What is more, the permission of the host country needed to be obtained and they were unlikely to positively respond because many of them did not have participatory democracies. The next step was the suggestion made by the Election Commission proposing proxy voting, where the voter could nominate someone to exercise franchise on his behalf.

In 2018, an Amendment to the Representation of the People Act. 1951 was introduced in the Lok Sabha. The Amendment did not introduce proxy voting, but postal ballot. The bill was passed in Lok Sabha, but it could not be approved by Rajya Sabha. Finally, It got lapsed with the dissolution of the 16th Lok Sabha.

Several questions come to the fore. Will West Asian Governments accord permission to the introduction of voting rights to the NRIs? The answer is no because these governments would be digging their graves. It would mean the introduction of two political systems simultaneously: one applicable to foreigners (Bharatiyas) practicing vibrant democracy and the other to the local people without basic democratic rights.

Will the candidates be allowed to campaign in these countries, hold public meetings, and distribute propaganda material, and house to house mobilization of voters? The ruling elite has not forgotten that not so long ago they had to face a democratic upsurge, popularly known as the Arab Spring, which was put down with a heavy hand. An inter-related issue should be highlighted.

The Left Parties have started criticizing the Election Commission for initiating the process without consulting political parties. They also maintain that the Election Commission is not taking any steps to enroll the domestic migrant workers so that they could vote in the coming elections.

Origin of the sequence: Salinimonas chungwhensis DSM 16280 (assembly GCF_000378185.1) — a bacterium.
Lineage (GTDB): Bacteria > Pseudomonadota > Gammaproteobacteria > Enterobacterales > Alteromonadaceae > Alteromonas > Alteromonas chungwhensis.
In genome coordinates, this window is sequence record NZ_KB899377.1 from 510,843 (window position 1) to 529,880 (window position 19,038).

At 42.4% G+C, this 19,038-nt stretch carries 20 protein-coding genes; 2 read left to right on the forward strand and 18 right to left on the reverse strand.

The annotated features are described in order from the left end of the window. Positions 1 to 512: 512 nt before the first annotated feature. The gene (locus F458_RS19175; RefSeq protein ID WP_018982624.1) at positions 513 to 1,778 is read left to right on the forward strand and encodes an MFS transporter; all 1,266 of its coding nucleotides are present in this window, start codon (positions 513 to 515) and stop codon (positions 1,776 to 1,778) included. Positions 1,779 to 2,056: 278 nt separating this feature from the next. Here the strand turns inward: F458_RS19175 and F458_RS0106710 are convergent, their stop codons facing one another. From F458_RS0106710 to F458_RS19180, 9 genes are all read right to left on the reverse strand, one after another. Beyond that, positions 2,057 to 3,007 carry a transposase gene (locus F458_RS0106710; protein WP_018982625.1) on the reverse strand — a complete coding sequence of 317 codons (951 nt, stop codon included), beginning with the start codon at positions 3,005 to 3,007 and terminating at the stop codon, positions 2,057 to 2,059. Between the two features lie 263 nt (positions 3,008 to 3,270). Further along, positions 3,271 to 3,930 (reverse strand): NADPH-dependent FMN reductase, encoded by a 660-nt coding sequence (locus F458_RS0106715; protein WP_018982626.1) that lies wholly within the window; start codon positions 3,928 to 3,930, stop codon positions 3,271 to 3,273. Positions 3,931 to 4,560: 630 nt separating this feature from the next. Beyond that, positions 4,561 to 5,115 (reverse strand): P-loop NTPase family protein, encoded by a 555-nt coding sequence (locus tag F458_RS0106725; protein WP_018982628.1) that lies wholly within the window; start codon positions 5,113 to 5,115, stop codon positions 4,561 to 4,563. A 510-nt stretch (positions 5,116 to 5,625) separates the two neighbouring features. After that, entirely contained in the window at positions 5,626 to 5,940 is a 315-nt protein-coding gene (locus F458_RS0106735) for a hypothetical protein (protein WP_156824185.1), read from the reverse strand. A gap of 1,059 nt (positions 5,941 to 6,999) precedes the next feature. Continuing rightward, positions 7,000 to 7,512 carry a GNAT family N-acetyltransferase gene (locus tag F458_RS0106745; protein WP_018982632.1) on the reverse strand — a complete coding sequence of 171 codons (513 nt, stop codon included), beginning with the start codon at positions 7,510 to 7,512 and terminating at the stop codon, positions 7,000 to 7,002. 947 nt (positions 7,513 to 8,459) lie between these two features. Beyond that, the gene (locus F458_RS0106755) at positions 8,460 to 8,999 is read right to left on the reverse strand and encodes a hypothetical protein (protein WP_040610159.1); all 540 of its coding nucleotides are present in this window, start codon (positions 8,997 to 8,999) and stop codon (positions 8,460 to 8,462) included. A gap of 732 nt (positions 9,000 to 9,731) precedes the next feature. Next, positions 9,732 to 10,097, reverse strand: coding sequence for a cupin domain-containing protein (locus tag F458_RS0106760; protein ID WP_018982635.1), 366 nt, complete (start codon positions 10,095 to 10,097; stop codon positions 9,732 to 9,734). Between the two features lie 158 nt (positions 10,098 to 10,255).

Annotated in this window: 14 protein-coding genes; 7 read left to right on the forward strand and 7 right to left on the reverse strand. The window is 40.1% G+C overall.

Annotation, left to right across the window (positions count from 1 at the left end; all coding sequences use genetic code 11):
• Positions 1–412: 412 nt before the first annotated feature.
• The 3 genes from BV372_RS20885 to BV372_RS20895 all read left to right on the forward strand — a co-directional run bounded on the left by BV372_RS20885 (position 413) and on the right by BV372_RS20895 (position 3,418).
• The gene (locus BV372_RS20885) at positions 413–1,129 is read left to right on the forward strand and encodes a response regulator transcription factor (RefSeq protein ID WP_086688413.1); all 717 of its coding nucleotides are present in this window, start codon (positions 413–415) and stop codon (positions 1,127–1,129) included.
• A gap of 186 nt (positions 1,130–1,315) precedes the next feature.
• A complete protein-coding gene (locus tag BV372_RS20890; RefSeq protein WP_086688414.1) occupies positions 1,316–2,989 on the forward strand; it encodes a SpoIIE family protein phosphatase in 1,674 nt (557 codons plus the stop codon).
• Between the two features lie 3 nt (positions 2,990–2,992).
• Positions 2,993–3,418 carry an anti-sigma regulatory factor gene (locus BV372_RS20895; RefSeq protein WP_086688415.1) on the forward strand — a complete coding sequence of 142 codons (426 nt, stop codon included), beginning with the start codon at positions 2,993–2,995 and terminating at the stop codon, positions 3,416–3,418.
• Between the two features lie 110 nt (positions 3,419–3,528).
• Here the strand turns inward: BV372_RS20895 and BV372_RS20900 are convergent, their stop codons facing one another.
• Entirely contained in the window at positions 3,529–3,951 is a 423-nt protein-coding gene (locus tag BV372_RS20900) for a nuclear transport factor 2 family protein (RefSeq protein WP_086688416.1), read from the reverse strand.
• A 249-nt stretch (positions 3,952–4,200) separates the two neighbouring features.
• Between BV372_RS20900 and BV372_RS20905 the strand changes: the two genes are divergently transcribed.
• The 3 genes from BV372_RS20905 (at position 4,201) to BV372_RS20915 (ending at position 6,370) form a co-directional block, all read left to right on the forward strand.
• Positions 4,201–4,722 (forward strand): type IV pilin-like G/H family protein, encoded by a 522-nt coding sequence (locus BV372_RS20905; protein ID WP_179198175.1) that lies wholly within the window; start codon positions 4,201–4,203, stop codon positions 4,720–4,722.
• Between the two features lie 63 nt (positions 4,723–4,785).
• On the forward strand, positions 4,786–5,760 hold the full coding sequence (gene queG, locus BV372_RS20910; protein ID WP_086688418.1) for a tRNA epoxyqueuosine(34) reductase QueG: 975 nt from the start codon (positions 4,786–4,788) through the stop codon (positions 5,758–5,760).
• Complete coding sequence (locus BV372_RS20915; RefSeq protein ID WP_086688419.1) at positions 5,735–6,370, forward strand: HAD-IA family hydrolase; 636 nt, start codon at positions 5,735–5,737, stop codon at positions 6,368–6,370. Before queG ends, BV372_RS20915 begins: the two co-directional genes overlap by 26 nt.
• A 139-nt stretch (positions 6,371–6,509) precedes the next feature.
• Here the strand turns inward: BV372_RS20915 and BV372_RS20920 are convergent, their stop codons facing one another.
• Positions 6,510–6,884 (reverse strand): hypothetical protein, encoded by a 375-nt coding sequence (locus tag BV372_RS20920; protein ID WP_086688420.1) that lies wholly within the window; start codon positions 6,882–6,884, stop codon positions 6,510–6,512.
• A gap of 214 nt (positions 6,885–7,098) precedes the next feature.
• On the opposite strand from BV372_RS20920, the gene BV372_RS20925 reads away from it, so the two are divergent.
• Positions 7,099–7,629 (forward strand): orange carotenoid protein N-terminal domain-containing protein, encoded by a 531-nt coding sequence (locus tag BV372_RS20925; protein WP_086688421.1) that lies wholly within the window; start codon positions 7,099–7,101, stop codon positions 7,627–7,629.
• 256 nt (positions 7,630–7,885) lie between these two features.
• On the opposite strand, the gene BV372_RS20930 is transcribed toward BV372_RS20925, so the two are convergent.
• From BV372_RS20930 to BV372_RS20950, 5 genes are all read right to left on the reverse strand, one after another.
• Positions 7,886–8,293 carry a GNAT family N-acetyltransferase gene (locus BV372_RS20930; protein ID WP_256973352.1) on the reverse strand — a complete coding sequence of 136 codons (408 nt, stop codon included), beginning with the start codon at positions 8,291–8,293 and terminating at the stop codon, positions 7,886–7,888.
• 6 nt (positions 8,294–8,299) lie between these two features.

We submit that if the scheme is implemented now, it would open a Pandora’s Box. It would bring about avoidable strains in bilateral relations. The proposal deserves to be shelved for the present and postponed to a day when all the relevant issues are sorted out.

The interests of the NRIs could be fostered if both the Central and State Governments, in consultation with the Department of Law and political parties, introduce a new system of allotting time during every session so that members could articulate the grievances and aspirations of the NRIs.

There are well-known specialists in Diasporic Studies in academic institutions and former diplomats well versed in the subject who could provide support.


M.R. Sivaraman (IAS (Retd.), former Revenue Secretary to the Government of Bharat)

Dr. V. Suryanarayan (Founding Director and Senior Professor (Retd.), Centre for South and Southeast Asian Studies, University of Madras)

(Featured image source- keralakaumudi.com)